I was thinking that it’s really bad that we’re already over halfway through PAT CONROY MONTH!!! and I haven’t posted anything about Pat Conroy yet, but then I looked back in the archives and discovered that last year I didn’t post anything about actual books I read for our special month until December. So now I feel better. This year I think I’m only going to read The Prince of Tides as an official PAT CONROY MONTH!!! selection, though I need to go back through My Reading Life and pick some books out of there for future “inspired by Pat Conroy” reading options. Bethany is hard core and reading War and Peace. That book scares the crap out of me, mostly because of its length. That being said, I have wanted to read more Tolstoy since I first read Anna Karenin(a). Maybe someday.
But wait! I was supposed to be talking about The Prince of Tides! I first read this book in probably 1992 or 1993? After The Lords of Discipline and before The Great Santini. I have seen the movie version more times than I can count, but not in many years. I remember enjoying it at the time, but as time has gone by I can only focus on how absurd a romantic relationship between crazy Nick Nolte and the legendary Barbra Streisand seems when I remember the movie. In addition, all I remember about the movie is said relationship, and not any of the typical Conroyvian family drama, of which there is plenty in the novel. When I was younger I did enjoy this book quite a bit, but I don’t remember the details of the plot other than the relationship between Tom Wingo and Susan Lowenstein, and that’s probably because it was such a focus of the movie.
I haven’t picked up The Prince of Tides in a few days: work has been really busy and I’ve been getting home late and I have found this book really heavy, more heavy than Conroy’s other books that I have read/reread in the past few years. I’ve not been in the best mood lately so that may be coloring my viewpoint, but I don’t think it is. I believe from the memoirs Conroy has written since this book was published that he was not in a good place when he was writing The Prince of Tides, and that is shining through for me. Tom Wingo seems to have no joy in his life. He says the typical sarcastic sorts of things that all Conroy protagonists say, but they aren’t said in a happy (that isn’t quite the right word but it will have to do for now) way. It comes off as bitter and angry and sad, and that isn’t usually the case. The other interesting thing to me is the portrait Conroy paints of the mother character this time: it’s not a positive one, and historically, for example in The Great Santini, the mother figure is practically a saint, but not here. Here, she is selfish and distant and self-involved. In Conroy’s non-fiction he speaks this way about his own mother. I admit, I preferred the saintly mother of Santini. This one is not a nice lady. The father is the typical Conroy father, though we haven’t seen much of him in the present day story line yet. I know Don Conroy redeemed himself a bit at the end of his life, but I can’t remember if the Shrimp Boat Captain version of him did.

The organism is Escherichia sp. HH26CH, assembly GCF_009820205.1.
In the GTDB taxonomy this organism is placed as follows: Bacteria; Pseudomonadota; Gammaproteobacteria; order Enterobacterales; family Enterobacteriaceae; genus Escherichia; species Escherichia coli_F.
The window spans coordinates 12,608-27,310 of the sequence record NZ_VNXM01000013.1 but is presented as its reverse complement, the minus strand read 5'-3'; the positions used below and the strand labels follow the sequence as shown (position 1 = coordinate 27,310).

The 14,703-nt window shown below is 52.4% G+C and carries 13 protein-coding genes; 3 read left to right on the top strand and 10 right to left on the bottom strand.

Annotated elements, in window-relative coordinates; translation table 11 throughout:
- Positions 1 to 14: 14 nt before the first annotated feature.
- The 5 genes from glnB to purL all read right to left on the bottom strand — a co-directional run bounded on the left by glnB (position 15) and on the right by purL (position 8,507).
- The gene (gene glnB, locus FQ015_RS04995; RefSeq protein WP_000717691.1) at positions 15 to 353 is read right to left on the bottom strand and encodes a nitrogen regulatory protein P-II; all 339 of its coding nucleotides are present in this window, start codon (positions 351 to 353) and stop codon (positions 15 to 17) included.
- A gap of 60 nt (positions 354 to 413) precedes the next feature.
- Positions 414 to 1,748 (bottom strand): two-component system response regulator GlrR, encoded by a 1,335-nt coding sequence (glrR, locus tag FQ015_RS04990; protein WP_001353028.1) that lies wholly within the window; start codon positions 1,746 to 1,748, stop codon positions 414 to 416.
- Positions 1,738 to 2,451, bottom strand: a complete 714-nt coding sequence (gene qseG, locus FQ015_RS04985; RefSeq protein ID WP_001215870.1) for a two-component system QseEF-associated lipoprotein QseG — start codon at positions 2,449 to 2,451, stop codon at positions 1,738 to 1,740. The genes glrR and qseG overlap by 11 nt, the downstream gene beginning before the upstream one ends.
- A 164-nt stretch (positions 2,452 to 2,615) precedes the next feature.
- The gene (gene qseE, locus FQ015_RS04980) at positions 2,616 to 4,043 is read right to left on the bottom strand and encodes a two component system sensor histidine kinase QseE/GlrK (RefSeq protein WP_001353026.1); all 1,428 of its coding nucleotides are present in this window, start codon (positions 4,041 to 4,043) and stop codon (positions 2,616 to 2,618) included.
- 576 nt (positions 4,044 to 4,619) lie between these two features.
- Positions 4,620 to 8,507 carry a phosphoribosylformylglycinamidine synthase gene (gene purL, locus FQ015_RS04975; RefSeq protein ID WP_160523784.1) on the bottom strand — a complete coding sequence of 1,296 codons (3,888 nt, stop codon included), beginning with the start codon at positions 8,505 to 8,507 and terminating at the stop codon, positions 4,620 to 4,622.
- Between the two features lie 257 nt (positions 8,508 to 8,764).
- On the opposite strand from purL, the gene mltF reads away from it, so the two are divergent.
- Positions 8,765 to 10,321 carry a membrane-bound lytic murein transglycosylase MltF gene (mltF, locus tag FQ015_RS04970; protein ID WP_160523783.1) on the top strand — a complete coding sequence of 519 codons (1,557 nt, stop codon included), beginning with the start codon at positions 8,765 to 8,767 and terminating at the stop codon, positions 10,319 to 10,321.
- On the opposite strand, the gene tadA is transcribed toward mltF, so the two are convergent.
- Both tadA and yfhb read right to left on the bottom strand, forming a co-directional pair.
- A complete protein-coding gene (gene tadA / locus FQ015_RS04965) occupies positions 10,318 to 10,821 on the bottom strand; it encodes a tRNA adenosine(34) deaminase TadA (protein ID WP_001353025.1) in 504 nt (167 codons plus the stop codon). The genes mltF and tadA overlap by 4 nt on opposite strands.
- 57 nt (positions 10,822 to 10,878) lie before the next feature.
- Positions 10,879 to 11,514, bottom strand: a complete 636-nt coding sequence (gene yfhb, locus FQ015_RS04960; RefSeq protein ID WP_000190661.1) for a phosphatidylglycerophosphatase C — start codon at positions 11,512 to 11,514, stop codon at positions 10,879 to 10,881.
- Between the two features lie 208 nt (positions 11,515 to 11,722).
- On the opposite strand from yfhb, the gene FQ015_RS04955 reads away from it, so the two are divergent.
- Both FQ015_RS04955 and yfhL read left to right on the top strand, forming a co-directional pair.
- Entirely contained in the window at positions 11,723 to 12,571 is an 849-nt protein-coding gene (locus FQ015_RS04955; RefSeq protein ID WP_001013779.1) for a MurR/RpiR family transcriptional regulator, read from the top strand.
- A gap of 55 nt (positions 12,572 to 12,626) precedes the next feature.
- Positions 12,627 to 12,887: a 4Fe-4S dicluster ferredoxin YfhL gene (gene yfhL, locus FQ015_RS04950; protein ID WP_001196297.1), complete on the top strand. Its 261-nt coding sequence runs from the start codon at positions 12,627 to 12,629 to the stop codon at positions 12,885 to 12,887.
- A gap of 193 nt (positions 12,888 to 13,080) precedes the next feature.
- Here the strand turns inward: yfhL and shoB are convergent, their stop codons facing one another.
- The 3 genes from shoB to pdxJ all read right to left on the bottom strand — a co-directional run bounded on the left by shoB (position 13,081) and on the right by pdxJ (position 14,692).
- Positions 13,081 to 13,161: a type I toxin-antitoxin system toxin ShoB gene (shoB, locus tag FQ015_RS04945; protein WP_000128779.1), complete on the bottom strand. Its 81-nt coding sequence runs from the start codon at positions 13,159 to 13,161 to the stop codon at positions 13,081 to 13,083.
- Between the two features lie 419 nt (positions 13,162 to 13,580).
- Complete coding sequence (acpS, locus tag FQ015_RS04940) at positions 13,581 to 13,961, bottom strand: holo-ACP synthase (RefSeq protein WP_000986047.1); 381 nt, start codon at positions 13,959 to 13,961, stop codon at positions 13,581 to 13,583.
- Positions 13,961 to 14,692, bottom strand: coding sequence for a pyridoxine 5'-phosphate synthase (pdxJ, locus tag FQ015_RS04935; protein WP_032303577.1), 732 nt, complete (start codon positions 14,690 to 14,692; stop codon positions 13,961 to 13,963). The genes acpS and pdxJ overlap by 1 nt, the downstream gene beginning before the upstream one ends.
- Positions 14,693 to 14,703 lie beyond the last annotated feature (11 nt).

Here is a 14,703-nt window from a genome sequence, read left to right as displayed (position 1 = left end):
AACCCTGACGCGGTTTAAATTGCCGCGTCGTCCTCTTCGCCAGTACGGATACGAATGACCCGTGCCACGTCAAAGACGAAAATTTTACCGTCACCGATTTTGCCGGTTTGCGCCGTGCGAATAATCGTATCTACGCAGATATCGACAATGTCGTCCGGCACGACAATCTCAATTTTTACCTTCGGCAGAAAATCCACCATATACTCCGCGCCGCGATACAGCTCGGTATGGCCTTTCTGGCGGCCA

Here’s something else. This is the first book of Pat’s that is written looking back on the events of a miserable childhood. The Lords of Discipline is written looking back but there is no present day narrative. We just know that the events at The Institute took place a while ago. And The Great Santini is written in third person without a narrator to say that any time has gone by. Beach Music and South of Broad are also written with a present-day narrative interspersed with flashbacks. As such, it seems that he is able to insert more of his own emotions into the story, you know, as they are at the time he’s writing. I’m wondering if this is good or bad or what. And I think I know what I’m reading for next year’s PAT CONROY MONTH!!!!, or maybe I’ll even get into one of those this year.
So that’s it for now. I’m falling asleep as I type, so I’m going to close for tonight.
PC is not at all good at writing parent characters who are appropriately flawed but decent human beings. They have to be all good or all bad. The all-good father in South of Broad is ridiculous – like a cartoon character. His protagonists can be good fathers, but they can’t have good fathers. I don’t think he can fathom what that might feel like – which, of course, is very sad.
yes! That’s absolutely correct. I had so many more thoughts to share last night but i kept falling asleep while I was working. it was like having a paper due that i put off for too long. We are in Sonoma for a friend’s wedding and the wi-fi at our hotel is sporadic at best. Much like the hot water in the shower.
I just updated my post. i’m more happy with it now! Please read. 🙂
Yes, the father in The Prince of Tides redeems himself in the present-day plot.